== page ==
* “The Adderley Brothers: The Summer of ‘55,” Savoy. Julian “Cannonball” Adderley and his brother Nat showed up in New York City in the summer of 1955 as unknowns. But after an epic night in which they sat in with the Oscar Pettiford-Kenny Clarke band at Greenwich Village’s Cafe Bohemia, the word quickly spread that, in Cannonball, a powerful young alto saxophonist had arrived on the scene (ironically, only months after the death of Charlie Parker in March). This compelling two-CD set includes the Adderleys’ first recorded outings, originally released as Clarke’s “Bohemia After Dark,” Cannonball’s “Spontaneous Combustion” and his brother’s “That’s Nat.” And what is most amazing about the performances is the manner in which Cannonball, a still too-little acknowledged innovative jazz artist, arrived on the scene as a fully mature talent.

* “The Complete Lester Young Studio Sessions on Verve,” Verve. Young’s recordings for Verve (and Mercury, Clef and Norgran) from the mid-’40s until his last sessions, only a few days before he died in 1959, were far darker than his spirited work from the prewar years. Though he sometimes sounds like a completely different player, there is no denying the appeal of the current of emotions that coursed through his music. At a time when virtually every young tenor saxophonist in jazz was imitating his earlier work, Young continued on his own unique pathway.

* “Mel Torme: A Very Special Time,” Bethlehem Archives/Avenue Jazz. The very special time was the mid-’50s, when Torme was drifting between the Velvet Fog of his early career and the bright, spirited jazz singing of later years. Of the three LPs included here--”Lulu’s Back in Town,” “Mel Torme Sings Fred Astaire” and “It’s a Blue World”--the best are those in which he interacts with Marty Paich’s swinging West Coast group, and especially those in which the program consists of tunes associated with Astaire.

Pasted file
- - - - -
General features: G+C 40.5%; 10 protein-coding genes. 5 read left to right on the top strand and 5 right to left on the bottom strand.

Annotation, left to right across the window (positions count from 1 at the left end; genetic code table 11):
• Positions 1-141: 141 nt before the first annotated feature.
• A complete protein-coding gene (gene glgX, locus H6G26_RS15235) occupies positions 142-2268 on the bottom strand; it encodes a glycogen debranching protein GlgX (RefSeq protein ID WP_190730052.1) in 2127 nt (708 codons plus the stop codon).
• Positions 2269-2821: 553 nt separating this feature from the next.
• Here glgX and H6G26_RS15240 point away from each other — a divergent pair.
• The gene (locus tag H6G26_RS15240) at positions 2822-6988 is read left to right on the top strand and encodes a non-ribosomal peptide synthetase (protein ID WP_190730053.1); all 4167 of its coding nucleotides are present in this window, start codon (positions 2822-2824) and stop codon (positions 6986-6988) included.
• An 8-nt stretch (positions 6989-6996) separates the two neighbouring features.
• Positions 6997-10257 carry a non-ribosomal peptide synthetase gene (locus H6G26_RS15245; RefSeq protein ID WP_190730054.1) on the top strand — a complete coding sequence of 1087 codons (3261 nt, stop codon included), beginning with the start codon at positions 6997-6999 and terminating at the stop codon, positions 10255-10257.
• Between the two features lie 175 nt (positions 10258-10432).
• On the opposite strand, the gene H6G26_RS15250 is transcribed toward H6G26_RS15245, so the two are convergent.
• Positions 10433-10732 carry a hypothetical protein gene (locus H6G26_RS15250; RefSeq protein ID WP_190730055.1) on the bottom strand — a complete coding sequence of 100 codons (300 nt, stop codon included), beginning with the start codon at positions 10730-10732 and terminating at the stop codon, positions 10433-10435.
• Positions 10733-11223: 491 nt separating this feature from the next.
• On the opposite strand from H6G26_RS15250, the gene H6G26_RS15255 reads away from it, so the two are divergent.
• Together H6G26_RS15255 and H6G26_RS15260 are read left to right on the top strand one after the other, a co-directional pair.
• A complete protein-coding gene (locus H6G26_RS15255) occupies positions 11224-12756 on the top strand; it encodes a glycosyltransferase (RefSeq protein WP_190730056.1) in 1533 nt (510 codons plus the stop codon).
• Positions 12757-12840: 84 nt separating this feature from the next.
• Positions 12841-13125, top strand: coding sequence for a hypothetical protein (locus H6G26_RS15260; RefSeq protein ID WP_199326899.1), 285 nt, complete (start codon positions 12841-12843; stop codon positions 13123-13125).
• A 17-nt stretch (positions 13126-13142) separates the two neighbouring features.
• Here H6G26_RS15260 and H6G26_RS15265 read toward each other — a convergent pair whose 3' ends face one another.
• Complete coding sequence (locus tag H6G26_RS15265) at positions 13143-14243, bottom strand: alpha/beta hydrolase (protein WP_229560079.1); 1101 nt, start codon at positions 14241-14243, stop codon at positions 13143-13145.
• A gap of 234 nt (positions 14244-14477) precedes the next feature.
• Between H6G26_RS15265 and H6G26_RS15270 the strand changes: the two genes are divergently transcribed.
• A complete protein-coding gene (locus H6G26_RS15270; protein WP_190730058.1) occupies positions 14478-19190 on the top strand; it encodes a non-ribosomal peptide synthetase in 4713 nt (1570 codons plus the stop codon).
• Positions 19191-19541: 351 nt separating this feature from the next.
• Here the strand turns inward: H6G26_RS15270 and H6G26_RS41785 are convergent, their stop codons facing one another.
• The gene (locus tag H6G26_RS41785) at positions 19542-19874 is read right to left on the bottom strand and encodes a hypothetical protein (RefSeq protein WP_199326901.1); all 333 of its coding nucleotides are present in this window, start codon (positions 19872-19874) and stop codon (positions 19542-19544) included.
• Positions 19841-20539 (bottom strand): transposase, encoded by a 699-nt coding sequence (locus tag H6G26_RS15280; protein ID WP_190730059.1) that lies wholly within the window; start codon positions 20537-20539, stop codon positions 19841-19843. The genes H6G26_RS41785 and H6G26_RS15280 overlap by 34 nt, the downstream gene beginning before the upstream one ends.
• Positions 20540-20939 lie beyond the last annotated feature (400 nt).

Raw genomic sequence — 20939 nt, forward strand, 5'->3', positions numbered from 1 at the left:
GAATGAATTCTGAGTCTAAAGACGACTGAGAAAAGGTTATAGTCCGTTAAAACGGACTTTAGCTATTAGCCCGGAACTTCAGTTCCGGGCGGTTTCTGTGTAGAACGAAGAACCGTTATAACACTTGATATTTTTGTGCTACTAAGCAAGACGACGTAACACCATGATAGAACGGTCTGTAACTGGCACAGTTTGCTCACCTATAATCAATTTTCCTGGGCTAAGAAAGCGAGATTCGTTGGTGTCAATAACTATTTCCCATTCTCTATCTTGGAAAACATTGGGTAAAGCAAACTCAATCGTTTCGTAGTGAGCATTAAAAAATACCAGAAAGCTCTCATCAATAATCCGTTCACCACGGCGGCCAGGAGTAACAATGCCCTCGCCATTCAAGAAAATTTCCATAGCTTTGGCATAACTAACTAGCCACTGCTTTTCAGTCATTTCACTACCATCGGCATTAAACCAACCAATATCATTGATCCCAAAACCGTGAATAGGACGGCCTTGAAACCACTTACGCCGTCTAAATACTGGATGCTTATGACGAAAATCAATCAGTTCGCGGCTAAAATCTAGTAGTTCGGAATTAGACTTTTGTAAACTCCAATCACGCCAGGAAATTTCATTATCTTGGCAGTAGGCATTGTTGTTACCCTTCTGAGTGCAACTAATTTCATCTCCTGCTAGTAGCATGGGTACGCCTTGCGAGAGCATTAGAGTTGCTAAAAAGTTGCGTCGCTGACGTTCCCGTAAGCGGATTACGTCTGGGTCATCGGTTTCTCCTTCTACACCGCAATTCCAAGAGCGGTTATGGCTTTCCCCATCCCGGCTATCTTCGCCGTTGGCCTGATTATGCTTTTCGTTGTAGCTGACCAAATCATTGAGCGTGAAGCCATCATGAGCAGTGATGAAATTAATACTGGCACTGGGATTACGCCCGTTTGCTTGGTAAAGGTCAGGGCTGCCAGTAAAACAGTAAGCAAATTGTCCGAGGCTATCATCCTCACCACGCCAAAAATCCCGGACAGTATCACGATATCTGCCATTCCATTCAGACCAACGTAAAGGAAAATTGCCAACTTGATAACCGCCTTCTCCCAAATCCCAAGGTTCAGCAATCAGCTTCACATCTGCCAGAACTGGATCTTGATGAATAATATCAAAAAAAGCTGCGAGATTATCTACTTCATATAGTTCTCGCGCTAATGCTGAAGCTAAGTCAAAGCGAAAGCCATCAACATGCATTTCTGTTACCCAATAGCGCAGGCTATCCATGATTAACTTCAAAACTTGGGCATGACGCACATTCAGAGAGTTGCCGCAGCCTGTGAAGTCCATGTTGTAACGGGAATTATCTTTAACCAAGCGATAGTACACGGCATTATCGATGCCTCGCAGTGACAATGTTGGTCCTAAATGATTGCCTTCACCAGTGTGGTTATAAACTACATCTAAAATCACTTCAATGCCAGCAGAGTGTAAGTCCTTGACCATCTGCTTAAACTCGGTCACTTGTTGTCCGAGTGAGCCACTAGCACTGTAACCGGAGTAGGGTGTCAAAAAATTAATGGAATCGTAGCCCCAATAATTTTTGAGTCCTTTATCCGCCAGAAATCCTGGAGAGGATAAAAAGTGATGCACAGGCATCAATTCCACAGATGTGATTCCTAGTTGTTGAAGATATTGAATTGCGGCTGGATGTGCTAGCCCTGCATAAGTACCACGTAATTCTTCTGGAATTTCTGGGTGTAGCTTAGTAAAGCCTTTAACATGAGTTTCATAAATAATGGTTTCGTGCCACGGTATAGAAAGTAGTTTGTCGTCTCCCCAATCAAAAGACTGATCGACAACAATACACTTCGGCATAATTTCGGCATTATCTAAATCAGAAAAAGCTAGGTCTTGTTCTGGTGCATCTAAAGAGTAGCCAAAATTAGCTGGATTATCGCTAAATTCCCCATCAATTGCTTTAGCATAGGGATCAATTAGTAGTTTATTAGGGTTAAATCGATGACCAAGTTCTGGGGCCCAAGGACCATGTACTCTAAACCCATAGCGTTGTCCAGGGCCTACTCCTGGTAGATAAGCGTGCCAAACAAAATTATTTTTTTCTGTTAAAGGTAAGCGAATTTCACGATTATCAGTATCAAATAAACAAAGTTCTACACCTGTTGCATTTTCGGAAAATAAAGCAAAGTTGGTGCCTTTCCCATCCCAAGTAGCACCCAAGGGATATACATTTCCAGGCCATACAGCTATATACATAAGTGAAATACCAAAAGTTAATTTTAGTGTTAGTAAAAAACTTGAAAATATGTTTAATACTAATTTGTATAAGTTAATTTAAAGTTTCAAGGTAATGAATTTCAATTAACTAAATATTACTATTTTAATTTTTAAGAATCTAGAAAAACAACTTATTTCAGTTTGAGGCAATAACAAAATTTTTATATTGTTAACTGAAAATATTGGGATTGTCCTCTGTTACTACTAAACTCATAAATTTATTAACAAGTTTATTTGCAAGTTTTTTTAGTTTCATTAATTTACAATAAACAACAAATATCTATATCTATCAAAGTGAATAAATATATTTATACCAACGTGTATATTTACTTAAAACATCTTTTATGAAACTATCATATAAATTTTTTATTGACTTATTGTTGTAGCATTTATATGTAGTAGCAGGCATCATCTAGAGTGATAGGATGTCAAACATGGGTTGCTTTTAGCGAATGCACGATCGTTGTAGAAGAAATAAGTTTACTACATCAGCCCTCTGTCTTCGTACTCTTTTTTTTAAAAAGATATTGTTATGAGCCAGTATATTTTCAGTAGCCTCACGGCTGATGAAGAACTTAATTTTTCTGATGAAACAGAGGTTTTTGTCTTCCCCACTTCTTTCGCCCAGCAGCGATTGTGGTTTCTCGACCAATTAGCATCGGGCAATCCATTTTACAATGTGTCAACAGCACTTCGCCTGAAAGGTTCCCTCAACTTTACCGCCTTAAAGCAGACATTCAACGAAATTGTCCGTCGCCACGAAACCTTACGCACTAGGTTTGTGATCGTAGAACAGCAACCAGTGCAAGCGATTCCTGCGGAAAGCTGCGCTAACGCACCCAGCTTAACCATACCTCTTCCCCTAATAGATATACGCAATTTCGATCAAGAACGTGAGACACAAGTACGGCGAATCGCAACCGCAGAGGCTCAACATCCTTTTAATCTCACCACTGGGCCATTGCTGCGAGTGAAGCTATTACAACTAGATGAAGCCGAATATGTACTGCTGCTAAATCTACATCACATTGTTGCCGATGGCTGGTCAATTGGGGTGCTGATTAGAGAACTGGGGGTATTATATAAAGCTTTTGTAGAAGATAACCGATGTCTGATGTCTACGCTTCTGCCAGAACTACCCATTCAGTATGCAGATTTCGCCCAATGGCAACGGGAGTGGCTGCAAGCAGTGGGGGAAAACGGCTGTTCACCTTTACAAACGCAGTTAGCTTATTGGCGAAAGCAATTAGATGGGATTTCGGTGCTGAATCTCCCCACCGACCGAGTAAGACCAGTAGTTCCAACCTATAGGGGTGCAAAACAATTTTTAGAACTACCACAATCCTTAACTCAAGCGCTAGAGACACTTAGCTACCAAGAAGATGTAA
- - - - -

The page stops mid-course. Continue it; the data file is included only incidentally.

* “Duke Ellington: The Reprise Studio Recordings,” Mosaic. Ellington’s brief tenure at Reprise in the early ‘60s is not generally regarded as a high point in his stellar career. But there’s an undeniable fascination in hearing how this remarkable artist--whose orchestra (with Cootie Williams, Ray Nance, Johnny Hodges, Harry Carney, Paul Gonsalves and others) was still a major musical force--dealt with the dramatic changes taking place in ‘60s music. And where else can one hear the Ellington orchestra offering its version of the music from “Mary Poppins”? (See Django Reinhardt segment, above, for information on distribution.)

* “Rosemary Clooney: Songs From the Girl Singer,” Concord. There are those who would argue with Clooney’s inclusion in a jazz roundup, and some of the material here is, at best, lightweight pop fluff. But Clooney’s supple voice and inherent rhythmic drive make even the fluffiest numbers, such as “Come On-A My House,” come alive. But even her earlier work--”Tenderly,” for example--revealed skills reaching beyond the pop world. And, on the selections in which she has the opportunity to swing a bit with a small group, her innate jazz understanding is front and center. Appropriately, there’s a lovely, fairly new version of “White Christmas,” and Clooney’s soulful rendering of Dave Frishberg’s “Do You Miss New York?” will surely bring a tear to the eye of every former denizen of the Apple.